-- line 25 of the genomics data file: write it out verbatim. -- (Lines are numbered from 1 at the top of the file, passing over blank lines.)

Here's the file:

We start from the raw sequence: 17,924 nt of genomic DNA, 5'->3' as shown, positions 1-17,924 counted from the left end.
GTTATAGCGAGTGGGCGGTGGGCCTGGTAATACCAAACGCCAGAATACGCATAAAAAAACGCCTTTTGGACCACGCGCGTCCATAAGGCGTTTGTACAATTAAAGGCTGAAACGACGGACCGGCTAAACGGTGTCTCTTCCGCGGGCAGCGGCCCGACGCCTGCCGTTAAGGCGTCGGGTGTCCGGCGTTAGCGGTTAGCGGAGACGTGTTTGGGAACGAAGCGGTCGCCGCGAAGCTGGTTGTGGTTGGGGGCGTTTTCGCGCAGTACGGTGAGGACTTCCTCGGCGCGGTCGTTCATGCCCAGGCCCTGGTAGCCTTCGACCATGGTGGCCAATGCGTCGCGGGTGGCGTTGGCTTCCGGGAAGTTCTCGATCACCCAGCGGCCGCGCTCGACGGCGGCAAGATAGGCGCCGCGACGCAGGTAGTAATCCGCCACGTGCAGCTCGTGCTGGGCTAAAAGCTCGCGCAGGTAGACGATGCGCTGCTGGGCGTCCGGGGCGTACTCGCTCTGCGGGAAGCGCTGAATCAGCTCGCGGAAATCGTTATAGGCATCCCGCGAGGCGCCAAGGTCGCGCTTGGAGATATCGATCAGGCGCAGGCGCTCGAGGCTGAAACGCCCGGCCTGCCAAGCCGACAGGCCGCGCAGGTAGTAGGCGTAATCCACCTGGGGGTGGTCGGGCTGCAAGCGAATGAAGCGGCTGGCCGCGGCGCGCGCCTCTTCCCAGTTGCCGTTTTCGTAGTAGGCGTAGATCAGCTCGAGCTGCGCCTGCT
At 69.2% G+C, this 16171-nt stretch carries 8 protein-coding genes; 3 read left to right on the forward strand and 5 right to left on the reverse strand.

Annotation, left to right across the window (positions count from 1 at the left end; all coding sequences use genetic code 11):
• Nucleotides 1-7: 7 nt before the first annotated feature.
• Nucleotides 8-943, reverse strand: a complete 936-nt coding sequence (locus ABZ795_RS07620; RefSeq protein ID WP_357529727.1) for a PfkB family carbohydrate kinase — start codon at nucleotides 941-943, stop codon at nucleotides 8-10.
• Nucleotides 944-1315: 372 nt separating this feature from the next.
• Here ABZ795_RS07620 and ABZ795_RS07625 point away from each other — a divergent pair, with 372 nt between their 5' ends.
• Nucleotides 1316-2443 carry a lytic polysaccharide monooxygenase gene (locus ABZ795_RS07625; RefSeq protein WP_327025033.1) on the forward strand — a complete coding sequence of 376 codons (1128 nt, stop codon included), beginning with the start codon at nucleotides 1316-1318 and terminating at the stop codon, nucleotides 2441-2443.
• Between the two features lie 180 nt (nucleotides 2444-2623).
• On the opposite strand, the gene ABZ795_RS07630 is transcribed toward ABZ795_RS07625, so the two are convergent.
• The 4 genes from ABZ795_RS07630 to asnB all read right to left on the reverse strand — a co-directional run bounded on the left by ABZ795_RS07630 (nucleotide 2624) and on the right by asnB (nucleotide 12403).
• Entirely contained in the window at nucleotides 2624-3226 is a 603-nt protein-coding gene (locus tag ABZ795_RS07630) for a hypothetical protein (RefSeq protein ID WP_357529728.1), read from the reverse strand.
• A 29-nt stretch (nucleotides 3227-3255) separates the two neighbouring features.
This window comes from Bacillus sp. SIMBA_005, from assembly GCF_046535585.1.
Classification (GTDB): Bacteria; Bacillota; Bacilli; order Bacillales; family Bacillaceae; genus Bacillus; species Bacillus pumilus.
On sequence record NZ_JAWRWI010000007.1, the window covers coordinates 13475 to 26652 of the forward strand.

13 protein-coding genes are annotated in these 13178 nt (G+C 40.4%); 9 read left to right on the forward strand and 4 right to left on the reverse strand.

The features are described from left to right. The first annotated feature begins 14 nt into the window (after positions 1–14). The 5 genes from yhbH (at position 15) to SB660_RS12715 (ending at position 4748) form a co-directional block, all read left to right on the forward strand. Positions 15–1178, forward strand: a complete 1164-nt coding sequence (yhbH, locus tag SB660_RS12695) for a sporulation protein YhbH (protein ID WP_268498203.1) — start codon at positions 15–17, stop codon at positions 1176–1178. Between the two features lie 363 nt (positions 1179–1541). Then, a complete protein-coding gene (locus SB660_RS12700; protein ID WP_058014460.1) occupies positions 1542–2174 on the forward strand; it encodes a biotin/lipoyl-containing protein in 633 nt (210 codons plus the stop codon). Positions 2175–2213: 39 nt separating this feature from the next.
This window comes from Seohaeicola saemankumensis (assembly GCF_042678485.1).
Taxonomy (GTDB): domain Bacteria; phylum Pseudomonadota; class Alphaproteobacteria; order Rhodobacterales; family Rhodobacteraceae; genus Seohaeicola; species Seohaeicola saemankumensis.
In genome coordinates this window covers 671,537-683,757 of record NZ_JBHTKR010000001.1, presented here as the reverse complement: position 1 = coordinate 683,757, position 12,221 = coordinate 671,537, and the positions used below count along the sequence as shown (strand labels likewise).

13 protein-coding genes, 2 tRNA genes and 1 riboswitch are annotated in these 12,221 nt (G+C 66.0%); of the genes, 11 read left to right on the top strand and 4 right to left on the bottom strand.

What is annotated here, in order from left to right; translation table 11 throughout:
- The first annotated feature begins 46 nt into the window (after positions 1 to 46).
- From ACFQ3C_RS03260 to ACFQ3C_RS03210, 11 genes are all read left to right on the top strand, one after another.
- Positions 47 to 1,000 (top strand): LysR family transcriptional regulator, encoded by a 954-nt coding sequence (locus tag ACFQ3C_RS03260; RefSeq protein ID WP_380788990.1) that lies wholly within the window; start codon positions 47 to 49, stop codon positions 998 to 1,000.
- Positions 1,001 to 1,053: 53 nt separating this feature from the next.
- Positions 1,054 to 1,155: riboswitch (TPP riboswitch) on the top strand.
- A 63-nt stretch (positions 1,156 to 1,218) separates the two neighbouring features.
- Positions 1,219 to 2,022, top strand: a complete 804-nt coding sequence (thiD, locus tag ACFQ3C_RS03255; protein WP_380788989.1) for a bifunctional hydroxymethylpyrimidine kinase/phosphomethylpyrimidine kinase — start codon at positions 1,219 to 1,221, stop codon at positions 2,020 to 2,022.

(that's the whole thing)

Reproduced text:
- The first annotated feature begins 46 nt into the window (after positions 1 to 46).